ANCHORAGE (KTUU) — Bob Gillam, reported to be one of the richest people in Alaska, passed away shortly after 8 p.m. Wednesday night after suffering a “massive stroke” that sent him into intensive care at an Anchorage hospital on Tuesday.
Gillam was surrounded by family at the time of his passing according to a family spokesperson.
Gillam, an investor by trade and the founder and chairman of McKinley Capital Management, was 72, said J.L. McCarrey, McKinley’s general counsel.
Alaska-raised, Gillam steeped himself in politics and at one point considered running for governor this year and also sought appointment by Donald Trump as Secretary of the Interior.
Gillam, who owns a home in the Bristol Bay region, has been a staunch opponent of the huge Pebble Mine prospect there and has bankrolled the political opposition with millions of dollars. He also supported Trump, contributing more than $300,000 to Trump’s election, the Republican Party and a Trump “victory fund.”
Trump and Gillam were classmates in the 1960s of the business-focused Wharton School of the University of Pennsylvania.
McKinley Capital, headquartered in Anchorage with offices in New York, Chicago, Delaware and Abu Dhabi, managed nearly $6 billion in investments in 2017, it disclosed to the SEC. It and Gillam got into trouble with the Alaska Public Offices Commission over allegations the company paid for the flights of Pebble opponents, but APOC ruled that McKinley actually provided the pilots to an air service, not directly to opponents.
“Just as the fuel company who sold fuel for the flights provided fuel to (air service) RGB, not to the candidates, MCM (McKinley Capital Management) contends that it merely provided pilots to RGB, and that it should not be deemed to have provided piloting services to the individual passenger on the plane. MCM has established by uncontroverted affidavits that it supplies pilots to RBG as part of a barter arrangement,” APOC said in its 2011 order dismissing McKinley.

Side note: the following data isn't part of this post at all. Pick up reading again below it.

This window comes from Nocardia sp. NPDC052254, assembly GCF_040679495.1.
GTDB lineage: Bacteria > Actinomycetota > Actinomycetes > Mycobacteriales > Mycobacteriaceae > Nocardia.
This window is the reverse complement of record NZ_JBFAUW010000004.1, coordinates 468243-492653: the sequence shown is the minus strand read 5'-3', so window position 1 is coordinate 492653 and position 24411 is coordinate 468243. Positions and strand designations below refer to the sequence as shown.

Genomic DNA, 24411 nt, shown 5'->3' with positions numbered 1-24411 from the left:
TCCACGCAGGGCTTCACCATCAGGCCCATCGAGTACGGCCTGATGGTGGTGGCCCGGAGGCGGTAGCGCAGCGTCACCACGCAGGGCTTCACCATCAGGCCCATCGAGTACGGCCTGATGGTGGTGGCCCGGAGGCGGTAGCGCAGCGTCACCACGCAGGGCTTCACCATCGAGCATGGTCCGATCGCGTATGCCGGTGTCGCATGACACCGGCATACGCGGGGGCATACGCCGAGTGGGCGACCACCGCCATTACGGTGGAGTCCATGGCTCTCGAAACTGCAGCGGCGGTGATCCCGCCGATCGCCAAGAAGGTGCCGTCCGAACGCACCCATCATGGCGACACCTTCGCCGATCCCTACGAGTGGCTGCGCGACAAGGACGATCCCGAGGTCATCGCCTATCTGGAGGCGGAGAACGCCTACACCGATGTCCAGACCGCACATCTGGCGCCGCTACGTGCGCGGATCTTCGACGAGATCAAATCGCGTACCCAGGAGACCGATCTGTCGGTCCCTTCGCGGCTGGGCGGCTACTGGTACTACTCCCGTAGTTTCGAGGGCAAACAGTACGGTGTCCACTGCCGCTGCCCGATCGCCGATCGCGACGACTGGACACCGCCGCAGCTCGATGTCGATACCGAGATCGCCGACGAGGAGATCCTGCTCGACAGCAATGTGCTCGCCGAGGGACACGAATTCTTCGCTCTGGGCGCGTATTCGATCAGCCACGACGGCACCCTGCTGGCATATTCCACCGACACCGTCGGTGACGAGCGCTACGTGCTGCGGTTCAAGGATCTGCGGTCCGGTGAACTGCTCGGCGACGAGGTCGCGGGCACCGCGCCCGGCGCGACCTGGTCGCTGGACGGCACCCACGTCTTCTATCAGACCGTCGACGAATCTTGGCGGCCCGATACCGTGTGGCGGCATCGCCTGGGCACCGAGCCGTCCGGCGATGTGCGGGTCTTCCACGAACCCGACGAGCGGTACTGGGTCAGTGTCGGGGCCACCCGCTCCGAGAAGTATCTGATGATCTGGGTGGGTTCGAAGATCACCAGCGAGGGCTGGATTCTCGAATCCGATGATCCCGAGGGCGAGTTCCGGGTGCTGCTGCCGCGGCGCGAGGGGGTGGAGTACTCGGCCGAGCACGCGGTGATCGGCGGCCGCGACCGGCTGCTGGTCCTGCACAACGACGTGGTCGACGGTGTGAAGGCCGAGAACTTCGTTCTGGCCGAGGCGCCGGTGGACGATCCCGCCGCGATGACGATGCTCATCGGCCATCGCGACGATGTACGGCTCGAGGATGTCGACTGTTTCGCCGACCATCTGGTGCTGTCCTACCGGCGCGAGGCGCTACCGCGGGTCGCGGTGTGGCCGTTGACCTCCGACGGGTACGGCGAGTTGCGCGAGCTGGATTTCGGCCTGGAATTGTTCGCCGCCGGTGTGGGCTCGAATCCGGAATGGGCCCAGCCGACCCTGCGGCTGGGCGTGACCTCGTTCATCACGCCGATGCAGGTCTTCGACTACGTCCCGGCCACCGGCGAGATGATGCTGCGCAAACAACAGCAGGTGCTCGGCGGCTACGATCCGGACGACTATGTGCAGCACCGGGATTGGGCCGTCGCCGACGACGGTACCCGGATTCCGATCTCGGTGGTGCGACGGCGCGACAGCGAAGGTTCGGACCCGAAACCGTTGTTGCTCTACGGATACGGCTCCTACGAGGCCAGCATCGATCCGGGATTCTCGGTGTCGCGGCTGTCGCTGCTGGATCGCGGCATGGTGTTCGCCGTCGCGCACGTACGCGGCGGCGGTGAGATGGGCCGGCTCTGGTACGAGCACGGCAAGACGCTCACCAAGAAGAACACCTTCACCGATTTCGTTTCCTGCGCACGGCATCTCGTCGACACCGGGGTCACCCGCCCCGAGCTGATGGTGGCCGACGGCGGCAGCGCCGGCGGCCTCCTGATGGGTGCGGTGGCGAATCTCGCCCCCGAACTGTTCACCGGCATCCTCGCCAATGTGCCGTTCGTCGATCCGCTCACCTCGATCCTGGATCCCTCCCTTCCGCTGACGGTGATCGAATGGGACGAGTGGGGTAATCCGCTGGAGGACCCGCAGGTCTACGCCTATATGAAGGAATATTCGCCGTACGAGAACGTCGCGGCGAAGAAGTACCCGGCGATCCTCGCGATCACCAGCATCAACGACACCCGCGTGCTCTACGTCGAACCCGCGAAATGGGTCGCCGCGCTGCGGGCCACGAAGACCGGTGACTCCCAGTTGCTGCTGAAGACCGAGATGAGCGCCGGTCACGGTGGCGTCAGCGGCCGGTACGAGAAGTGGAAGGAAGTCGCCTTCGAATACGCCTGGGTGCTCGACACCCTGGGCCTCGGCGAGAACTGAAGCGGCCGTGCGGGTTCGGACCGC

In an opinion piece published in the Anchorage Daily News in 2009, Gillam described open-pit mining like Pebble as a “dirty, ugly business that will leave the land scarred forever.”
“Why risk 54,000 seafood industry jobs for 1,000 mining jobs?,” he asked in the same op-ed opinion article. “Fish go on forever; the mine has a limited life. I am a money manager by trade and this equation makes no sense.”
McCarrey, the McKinley general counsel, said he was speaking for Gillam’s family when he said that Gillam was prepared for his own death or incapacitation and had put his personal finances, and McKinley’s, in order. McCarrey said he didn’t know if Gillam would bequeath some of this wealth to the anti-Pebble forces.
In an interview with the Anchorage Daily News in 2009, Gillam said he wired $1 million to an anti-Pebble group days after being hospitalized the previous year for a “serious illness.”
“He said he worried about his health and he wanted to make sure money was still available to fight the mine,” the story said.
Gillam didn’t disclose the nature of his illness at that time and McCarrey wouldn’t comment on what it could have been.